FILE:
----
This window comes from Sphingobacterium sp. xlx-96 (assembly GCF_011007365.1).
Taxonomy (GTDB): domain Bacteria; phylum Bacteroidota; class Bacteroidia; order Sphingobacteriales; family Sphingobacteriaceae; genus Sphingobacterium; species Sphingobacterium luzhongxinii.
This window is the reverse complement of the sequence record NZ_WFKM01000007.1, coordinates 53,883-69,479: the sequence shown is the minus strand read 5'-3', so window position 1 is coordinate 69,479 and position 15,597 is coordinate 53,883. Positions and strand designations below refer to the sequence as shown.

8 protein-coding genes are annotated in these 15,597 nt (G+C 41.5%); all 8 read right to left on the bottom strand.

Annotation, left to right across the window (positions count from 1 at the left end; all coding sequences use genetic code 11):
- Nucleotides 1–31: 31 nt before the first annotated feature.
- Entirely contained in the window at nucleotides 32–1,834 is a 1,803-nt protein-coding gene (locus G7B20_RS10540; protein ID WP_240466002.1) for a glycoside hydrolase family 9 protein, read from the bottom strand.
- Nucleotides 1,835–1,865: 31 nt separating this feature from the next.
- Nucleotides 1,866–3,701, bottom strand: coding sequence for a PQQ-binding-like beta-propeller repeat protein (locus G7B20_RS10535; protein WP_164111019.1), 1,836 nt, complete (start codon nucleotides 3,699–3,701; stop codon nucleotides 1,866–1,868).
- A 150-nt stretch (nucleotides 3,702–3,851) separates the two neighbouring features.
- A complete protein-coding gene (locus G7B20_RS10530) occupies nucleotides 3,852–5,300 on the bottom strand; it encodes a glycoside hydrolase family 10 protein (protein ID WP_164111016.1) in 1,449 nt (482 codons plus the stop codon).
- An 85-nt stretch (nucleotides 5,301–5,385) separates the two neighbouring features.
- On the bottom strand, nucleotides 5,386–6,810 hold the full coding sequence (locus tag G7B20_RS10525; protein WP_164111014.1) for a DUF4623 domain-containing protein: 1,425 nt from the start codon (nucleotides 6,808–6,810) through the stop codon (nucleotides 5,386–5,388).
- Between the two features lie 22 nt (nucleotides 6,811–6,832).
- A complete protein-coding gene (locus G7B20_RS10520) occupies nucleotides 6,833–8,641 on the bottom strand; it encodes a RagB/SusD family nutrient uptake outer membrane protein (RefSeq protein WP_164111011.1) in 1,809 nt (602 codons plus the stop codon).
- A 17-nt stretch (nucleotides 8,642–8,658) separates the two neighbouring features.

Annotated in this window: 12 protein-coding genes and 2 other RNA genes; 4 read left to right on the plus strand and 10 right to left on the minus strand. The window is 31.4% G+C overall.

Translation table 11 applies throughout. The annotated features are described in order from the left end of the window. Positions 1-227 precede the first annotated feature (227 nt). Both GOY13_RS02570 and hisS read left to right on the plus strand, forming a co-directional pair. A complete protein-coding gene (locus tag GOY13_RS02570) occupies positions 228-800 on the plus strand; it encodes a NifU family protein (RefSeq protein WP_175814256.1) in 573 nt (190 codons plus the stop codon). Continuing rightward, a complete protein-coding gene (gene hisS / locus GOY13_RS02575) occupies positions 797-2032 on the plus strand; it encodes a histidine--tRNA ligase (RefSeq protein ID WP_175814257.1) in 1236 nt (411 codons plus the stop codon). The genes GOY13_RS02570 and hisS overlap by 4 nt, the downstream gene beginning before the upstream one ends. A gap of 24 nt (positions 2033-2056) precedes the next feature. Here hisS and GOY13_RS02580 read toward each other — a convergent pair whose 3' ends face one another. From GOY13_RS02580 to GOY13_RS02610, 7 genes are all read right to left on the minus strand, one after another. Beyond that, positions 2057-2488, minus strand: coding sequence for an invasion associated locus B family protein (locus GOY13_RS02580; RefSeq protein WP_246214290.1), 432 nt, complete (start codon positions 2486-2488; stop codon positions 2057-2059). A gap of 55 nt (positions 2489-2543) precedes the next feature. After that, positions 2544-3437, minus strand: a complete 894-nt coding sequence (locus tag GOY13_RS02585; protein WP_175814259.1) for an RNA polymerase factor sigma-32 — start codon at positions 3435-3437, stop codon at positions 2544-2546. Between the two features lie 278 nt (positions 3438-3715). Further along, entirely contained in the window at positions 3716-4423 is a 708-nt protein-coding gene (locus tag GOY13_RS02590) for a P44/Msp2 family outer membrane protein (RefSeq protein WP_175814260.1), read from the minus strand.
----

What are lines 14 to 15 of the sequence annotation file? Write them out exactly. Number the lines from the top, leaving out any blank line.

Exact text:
- Between the two features lie 22 nt (nucleotides 6,811–6,832).
- A complete protein-coding gene (locus G7B20_RS10520) occupies nucleotides 6,833–8,641 on the bottom strand; it encodes a RagB/SusD family nutrient uptake outer membrane protein (RefSeq protein WP_164111011.1) in 1,809 nt (602 codons plus the stop codon).